10a: The ‘transfers’ that Berny refers to are known as ‘decals’ in American English

    24a: To be pedantic, the ‘Argentinian’ PERON is more properly the populist politician Juan Peron, rather than his wife Eva, (aka Evita) who was never normally referred to by her surname alone.

    Some marvellously intricate charade clues, typical of the good Reverend. The last word I got was 5d, which had me stumped until I realised that two people who have become a couple can be described as an ITEM. Duh! Araucaria may be an octogenarian but he happily uses modern slang (see also ‘innit’ in 8a) as well as much older references in his ingenious puzzles.

  5. Ygor says:

    26A I think “artificial” in the clue be the definition, as in “paste jewelry”.

    By the way, couldn’t the word “Peterhead” be clued as “Glanstown?”?

  6. Frances says:

    4a: What is BISH?
    I thought it was BLIP around M + ISH for ‘characteristic of’

  7. stan says:

    I think Bish is a cricketing term for a mis-hit – I don’t have Chambers to check if it’s in. Anyone ?

  8. Testy says:

    It’s definitely in Chambers (which I don’t have to hand) but, from memory, I think it’s just a (somewhat outdated) term for a mistake (not necessarily to do with cricket).

  9. George Foot says:

    4A Bish was the standard slang for a mistake when I was at junior school, a very long time ago. We never used any other word.

  10. stan says:

    From OED bish
    A mistake, blunder.
    1937 PARTRIDGE Dict. Slang 55/2 Bish,..a mistake: Seaford Preparatory School: from ca. 1925. 1955 F. SWINNERTON Sumner Intrigue xx. 198 He’s always making bishes like this! 1956 B. GOOLDEN At Foot of Hills x. 236 She..suddenly realised she’d made an [sic] complete bish.

    I obviously made-up the cricket bit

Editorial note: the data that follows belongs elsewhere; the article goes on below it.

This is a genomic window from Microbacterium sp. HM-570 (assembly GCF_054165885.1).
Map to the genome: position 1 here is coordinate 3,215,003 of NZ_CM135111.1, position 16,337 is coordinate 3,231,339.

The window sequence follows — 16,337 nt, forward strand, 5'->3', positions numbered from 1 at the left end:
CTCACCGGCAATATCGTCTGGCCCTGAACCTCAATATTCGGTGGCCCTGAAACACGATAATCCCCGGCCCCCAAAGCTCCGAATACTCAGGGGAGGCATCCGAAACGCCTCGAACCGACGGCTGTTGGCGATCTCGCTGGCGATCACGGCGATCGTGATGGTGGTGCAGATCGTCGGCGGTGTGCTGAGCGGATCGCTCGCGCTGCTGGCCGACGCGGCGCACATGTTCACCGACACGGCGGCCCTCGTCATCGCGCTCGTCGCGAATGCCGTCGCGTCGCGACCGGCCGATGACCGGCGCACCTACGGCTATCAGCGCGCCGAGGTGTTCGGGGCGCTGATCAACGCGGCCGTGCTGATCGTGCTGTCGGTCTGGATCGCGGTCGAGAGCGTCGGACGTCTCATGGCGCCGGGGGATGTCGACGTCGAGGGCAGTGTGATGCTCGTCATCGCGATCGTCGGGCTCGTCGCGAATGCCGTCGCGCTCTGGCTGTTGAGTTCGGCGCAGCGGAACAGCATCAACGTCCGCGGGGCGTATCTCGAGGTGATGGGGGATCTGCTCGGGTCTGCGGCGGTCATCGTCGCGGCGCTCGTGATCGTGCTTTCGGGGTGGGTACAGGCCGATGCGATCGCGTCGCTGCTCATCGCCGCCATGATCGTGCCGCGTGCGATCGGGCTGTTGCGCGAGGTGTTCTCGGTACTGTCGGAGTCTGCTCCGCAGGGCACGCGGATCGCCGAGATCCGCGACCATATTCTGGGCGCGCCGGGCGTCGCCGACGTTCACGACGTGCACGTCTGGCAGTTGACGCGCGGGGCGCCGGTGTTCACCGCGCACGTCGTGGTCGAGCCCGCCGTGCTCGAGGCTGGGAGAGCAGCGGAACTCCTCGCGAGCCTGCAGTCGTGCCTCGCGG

11. stan says:

    Or maybe like Hilary Clinton, I mis-spoke.

  12. Dave Ellison says:

    Is “summerset” obsolete? It was in Sergeant Pepper, Being for the Benefit of Mr. Kite, and that is not too long ago.

    As an aside, I once, 1970 or so, was persuaded to help translate the lyrics into Columbian Spanish, in Cali. My Spanish was mimimal, and I failed entirely, even with gestures, to convey the meaning of “Took her home nearly made it” (in Lovely Rita).

  13. Comfy Settee says:

    So is this the same Bish we hear in the phrase “bish bash bosh”? Its everywhere ….

    Not many xword answers make me laugh out loud, but PITTA managed it. Nice one Rev.

  14. stan says:

    “Being for the Benefit of Mr. Kite” was inspired by the language on a 1850s circus flyer they saw in an Antique shop. I’d say it was quaint then, downright obsolete now.

  15. petebiddlecombe says:

    Comfy settee: I don’t think there’s any connection to ‘bish bash bosh’. The Seaford prep reference sounds dead right – “bish” was used in Jennings books, as in this quote found by Google: “You’ve made a frightful bish and you’re about as much use as a radio-active suet pudding.”

  16. petero says:

    I did eventually manage to dredge up the word ‘bish’, from a (probably the) time I used it at school. I found the broken half of a chess piece, which I held up and announced that someone had made a bish. I haven’t the slightest idea where I had come across the word, but Jennings sounds familiar enough to be the likely culprit.